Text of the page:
UK hopes to reintroduce great bustard with Russia's help
It was once a popular bird to hunt in the UK, but the sport wiped the great bustard out. And now, British ornithologists have turned to their colleagues in Central Russia for help.
It is early summer in Russia’s Saratov region, and the miracle of nature is unfolding, just as it does every year – chicks are hatching.
But these are no ordinary baby birds – in a few short weeks they’ll travel thousands of miles to become ambassadors for their species in a foreign land.
“In 2003 a delegation from the UK visited us. They had read our work on the great bustard population and decided to look us up. They offered their cooperation, and the programme is now in its fifth year,” explained Anatoly Khrustov, the Saratov Head of the Severtsov Institute of Ecology and Evolution.
The great bustard is the world’s heaviest flying bird. Around 7,000 live in the wild in Russia, but in the UK, they were hunted to extinction almost two centuries ago.
Shortly, the chicks will be sent overseas to join a project of reintroducing the bird into the English countryside.
Because of the way land is farmed in the Saratov region, many great bustard eggs can’t survive in the wild. Tractor drivers alert the project staff when they spot them, and volunteers collect the eggs.
The eggs are then incubated, and when they hatch, the chicks are hand-fed, using a strange-looking suit, which prevents the birds from identifying a human.
When they’re a few weeks old, the birds are put into crate for a 17-hour train ride to Moscow, and a series of airplane flights to their new home.
They’re greeted there by David Waters, the head of the Great Bustard Project in the UK.
David has one of only a handful of great bustards in captivity. Fergus is also originally from Russia, but can’t survive in the wild because of a broken wing. Injuries during transportation are rare.
“Sometimes we’ll take the eggs, but replace them with dummy ones, so if a female does come back and continues to incubate them, we have an option of swapping eggs back. We’re only taking eggs that won’t hatch in the wild,” David Waters says.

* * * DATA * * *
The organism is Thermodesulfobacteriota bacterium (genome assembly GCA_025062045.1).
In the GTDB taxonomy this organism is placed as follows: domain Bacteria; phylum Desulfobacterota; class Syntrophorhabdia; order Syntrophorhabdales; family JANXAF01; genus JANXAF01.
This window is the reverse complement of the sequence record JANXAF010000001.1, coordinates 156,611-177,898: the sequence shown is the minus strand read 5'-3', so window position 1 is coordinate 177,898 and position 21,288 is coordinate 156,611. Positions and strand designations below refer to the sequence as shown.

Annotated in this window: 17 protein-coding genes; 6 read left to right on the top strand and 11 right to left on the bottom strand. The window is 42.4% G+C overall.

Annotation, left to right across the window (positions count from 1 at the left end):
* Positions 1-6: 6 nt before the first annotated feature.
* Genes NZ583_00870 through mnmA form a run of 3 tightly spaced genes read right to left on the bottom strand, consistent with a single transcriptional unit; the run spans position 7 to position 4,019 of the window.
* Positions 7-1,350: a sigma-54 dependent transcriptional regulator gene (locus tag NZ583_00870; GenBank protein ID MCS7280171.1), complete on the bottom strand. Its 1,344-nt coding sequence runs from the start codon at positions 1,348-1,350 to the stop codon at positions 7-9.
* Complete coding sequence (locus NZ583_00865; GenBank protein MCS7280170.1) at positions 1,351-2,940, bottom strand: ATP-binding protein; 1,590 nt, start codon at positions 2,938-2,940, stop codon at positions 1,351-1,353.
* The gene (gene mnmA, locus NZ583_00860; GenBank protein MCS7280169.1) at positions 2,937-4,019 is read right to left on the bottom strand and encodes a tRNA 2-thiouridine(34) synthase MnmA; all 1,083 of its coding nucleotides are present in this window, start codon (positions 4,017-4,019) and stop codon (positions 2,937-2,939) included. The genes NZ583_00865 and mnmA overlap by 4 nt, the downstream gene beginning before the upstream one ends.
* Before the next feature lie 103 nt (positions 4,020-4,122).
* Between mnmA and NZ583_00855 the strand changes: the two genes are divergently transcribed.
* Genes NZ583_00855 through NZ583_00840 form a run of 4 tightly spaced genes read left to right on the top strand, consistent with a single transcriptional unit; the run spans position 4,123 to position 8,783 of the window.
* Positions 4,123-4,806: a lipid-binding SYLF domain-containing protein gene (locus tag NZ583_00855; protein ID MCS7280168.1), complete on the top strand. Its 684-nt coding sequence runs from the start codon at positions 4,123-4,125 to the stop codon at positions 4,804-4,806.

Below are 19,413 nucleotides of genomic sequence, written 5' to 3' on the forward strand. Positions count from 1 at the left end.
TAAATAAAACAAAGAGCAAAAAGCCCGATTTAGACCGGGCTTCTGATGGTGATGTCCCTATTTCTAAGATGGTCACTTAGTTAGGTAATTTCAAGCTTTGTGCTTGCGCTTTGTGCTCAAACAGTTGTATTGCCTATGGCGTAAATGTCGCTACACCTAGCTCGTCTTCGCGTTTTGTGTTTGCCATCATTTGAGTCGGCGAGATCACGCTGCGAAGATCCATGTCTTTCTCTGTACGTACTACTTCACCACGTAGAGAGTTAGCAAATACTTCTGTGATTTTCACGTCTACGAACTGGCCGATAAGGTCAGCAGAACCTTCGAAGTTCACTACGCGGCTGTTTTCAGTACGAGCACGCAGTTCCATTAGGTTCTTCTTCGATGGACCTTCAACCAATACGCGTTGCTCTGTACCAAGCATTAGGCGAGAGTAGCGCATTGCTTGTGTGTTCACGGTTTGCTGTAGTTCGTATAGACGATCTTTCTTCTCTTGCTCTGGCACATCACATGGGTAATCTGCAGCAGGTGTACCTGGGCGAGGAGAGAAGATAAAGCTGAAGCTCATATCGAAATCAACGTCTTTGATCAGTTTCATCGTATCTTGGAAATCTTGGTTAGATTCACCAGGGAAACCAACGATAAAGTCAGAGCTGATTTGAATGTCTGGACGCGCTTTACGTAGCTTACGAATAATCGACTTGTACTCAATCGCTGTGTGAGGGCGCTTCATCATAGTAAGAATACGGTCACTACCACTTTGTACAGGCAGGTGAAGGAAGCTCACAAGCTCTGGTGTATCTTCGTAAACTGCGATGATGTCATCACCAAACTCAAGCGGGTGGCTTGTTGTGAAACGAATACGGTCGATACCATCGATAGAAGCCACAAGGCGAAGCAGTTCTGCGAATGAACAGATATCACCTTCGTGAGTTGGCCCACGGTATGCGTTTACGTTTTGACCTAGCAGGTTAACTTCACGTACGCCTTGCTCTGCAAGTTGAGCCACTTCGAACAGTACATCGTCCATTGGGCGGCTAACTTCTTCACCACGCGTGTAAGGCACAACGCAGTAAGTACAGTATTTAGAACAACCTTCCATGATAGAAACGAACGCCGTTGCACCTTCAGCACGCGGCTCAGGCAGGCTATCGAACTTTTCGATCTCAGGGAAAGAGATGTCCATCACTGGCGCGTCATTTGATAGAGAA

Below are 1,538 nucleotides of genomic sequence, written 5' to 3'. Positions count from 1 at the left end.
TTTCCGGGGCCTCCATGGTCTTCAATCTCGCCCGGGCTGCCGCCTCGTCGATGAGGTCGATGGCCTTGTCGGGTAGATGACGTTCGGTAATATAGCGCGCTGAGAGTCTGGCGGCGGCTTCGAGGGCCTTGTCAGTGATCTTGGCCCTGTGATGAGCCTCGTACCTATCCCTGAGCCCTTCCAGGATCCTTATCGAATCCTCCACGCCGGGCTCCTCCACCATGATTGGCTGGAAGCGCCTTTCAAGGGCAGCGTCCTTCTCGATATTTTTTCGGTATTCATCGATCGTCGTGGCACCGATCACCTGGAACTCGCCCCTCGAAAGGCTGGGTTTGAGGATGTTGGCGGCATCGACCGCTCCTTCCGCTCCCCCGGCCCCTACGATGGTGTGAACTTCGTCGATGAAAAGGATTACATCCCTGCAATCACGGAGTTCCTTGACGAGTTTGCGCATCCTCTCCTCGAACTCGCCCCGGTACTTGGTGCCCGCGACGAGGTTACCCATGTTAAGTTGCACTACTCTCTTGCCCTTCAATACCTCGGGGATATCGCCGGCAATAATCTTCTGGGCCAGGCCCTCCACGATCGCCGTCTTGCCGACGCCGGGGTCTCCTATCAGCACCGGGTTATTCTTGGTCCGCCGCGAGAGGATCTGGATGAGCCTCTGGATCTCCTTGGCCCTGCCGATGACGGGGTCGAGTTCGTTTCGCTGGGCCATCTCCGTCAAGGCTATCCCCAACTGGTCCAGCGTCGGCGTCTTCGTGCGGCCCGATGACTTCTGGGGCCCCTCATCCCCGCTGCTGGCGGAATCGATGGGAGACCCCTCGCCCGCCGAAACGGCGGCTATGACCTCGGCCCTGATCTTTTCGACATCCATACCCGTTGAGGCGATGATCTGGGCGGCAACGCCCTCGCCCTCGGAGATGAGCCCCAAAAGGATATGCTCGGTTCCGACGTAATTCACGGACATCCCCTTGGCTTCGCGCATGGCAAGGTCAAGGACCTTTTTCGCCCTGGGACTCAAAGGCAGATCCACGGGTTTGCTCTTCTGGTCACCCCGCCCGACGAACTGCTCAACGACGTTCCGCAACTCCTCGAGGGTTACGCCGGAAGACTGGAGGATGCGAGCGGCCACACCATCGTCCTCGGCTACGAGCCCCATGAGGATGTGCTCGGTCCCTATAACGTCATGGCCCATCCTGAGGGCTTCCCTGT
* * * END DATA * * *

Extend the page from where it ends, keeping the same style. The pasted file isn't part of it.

The goal for the new British population is to start breeding there, but that hasn’t happened yet. Female great bustards start laying eggs when they’re two years old, but the males aren’t ready to fertilize them until they're a few years older.
Nevertheless, that long-awaited day is approaching fast.
Somewhere on Salisbury Plain is a nest containing great bustard eggs. There’s an excellent chance that this year’s batch will be viable. And if they are, in July, the first Great Bustards in more than 175 years will hatch in the UK.
“In 2007 we had the first wild great bustard nest in the UK for 178 years. A tremendous event for us! In 2008 we had nests again. We managed to recover eggs from those nests: they were well-incubated, but didn’t hatch. They were infertile. The likely explanation is that our males are simply not old enough. This year we know we have great bustards sitting on eggs; we know there’s been mating. Time will tell whether this is the year they’ll be fertile, and if we get something to hatch this year,” David Waters says.
And it will happen on Salisbury Plain, which – thanks to its use by the military for training – hasn’t changed much since great bustards last bred there in 1832.
And the project gave its first fruits on June 3 as the Great Bustard chicks were born on English soil for the first time since 1832.